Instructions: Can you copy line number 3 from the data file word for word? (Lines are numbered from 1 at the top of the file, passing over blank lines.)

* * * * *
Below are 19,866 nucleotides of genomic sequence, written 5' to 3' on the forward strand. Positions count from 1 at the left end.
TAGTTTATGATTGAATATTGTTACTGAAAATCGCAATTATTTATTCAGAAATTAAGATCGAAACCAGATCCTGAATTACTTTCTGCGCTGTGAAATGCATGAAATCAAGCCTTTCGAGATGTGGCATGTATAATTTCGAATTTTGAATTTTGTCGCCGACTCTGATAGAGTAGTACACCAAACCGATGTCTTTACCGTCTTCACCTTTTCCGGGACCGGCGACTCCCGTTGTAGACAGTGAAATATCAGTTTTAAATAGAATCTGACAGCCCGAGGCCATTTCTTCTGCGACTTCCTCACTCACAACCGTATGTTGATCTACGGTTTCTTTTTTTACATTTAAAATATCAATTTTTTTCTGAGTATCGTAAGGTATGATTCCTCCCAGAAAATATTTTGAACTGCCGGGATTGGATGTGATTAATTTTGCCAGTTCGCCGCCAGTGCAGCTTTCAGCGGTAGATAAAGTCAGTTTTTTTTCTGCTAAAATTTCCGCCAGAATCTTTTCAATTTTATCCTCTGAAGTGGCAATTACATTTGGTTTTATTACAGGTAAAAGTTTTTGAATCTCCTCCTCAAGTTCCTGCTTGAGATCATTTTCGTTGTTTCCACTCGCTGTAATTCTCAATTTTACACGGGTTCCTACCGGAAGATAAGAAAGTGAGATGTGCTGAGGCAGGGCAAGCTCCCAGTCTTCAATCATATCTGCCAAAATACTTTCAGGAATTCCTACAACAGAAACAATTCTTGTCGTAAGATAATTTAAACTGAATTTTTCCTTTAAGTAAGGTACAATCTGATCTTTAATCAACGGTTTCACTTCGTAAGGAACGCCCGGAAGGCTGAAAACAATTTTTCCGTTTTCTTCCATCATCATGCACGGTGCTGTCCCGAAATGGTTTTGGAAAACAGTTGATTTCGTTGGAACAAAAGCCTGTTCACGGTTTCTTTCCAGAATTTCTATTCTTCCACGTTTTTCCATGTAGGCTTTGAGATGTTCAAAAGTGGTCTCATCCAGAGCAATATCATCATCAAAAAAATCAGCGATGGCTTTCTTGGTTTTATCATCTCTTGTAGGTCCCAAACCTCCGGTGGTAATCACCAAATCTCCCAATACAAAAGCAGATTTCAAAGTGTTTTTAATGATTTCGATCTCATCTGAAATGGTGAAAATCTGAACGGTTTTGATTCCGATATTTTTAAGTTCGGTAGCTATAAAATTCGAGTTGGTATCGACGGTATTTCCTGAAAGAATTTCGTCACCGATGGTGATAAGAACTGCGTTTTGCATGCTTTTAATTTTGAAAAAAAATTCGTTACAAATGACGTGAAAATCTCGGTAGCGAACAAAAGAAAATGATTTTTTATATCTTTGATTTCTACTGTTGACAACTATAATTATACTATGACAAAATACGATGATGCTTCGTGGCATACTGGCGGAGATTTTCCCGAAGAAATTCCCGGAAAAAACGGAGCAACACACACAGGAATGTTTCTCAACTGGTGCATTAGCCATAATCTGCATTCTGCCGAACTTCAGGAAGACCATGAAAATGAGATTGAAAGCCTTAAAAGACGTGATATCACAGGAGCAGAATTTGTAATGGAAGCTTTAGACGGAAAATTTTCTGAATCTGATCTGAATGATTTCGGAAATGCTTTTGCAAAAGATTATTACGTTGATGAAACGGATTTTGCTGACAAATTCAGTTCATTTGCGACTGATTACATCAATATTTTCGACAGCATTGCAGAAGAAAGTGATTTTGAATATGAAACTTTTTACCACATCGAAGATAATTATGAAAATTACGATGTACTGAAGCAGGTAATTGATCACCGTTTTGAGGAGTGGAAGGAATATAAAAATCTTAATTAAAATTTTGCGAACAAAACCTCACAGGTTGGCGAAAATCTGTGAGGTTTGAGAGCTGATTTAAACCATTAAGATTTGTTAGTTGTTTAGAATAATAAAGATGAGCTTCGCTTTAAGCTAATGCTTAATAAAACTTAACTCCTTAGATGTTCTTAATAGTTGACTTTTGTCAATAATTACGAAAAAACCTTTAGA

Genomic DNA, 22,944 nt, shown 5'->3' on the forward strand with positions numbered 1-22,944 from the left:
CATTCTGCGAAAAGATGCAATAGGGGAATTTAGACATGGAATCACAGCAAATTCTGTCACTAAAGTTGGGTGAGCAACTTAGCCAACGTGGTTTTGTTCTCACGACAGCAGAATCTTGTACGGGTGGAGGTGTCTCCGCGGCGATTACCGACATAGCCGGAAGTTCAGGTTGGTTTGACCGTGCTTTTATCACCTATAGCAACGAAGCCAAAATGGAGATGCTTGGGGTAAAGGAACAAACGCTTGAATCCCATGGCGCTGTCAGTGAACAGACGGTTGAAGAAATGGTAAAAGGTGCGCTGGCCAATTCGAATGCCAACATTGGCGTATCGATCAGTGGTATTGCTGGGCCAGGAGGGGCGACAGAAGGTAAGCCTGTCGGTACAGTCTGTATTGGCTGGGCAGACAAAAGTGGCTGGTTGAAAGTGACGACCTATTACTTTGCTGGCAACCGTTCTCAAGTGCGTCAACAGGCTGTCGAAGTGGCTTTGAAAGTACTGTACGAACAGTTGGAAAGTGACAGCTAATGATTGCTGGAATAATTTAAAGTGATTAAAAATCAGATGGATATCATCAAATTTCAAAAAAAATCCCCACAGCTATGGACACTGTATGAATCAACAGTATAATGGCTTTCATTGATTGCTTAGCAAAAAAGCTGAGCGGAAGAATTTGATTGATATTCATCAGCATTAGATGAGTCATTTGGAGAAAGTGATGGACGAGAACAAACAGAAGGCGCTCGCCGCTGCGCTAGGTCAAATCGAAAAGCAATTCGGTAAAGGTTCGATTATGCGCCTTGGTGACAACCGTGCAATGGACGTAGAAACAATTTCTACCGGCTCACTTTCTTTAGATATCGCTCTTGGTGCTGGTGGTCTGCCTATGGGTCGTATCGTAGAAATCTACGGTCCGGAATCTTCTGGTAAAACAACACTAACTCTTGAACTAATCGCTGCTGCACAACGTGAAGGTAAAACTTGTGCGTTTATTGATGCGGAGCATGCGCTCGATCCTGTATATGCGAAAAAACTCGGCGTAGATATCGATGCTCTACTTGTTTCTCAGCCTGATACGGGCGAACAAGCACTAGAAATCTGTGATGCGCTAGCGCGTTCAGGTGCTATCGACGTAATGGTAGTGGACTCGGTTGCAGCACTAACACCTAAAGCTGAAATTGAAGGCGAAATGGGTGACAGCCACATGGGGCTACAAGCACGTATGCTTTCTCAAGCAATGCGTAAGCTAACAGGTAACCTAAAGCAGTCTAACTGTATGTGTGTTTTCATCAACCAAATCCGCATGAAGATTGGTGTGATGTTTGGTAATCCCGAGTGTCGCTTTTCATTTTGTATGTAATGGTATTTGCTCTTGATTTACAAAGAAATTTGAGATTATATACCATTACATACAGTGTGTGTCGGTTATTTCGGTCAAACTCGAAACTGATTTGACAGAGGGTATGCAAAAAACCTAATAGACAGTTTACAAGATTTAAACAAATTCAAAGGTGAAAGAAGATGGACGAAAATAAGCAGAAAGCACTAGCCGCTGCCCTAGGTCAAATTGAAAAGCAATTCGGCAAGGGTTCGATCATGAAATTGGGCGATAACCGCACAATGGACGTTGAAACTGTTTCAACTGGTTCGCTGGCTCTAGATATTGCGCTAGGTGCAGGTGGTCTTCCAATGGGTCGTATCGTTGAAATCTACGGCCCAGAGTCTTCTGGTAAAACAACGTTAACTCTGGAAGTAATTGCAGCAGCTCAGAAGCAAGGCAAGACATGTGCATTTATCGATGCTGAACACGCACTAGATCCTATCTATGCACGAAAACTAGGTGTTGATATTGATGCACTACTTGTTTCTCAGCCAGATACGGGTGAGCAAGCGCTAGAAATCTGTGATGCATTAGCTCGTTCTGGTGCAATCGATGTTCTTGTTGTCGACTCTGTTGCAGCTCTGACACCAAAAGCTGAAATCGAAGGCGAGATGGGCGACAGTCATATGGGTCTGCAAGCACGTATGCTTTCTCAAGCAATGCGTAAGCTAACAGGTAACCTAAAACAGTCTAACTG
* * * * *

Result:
Genomic DNA, 22,944 nt, shown 5'->3' on the forward strand with positions numbered 1-22,944 from the left: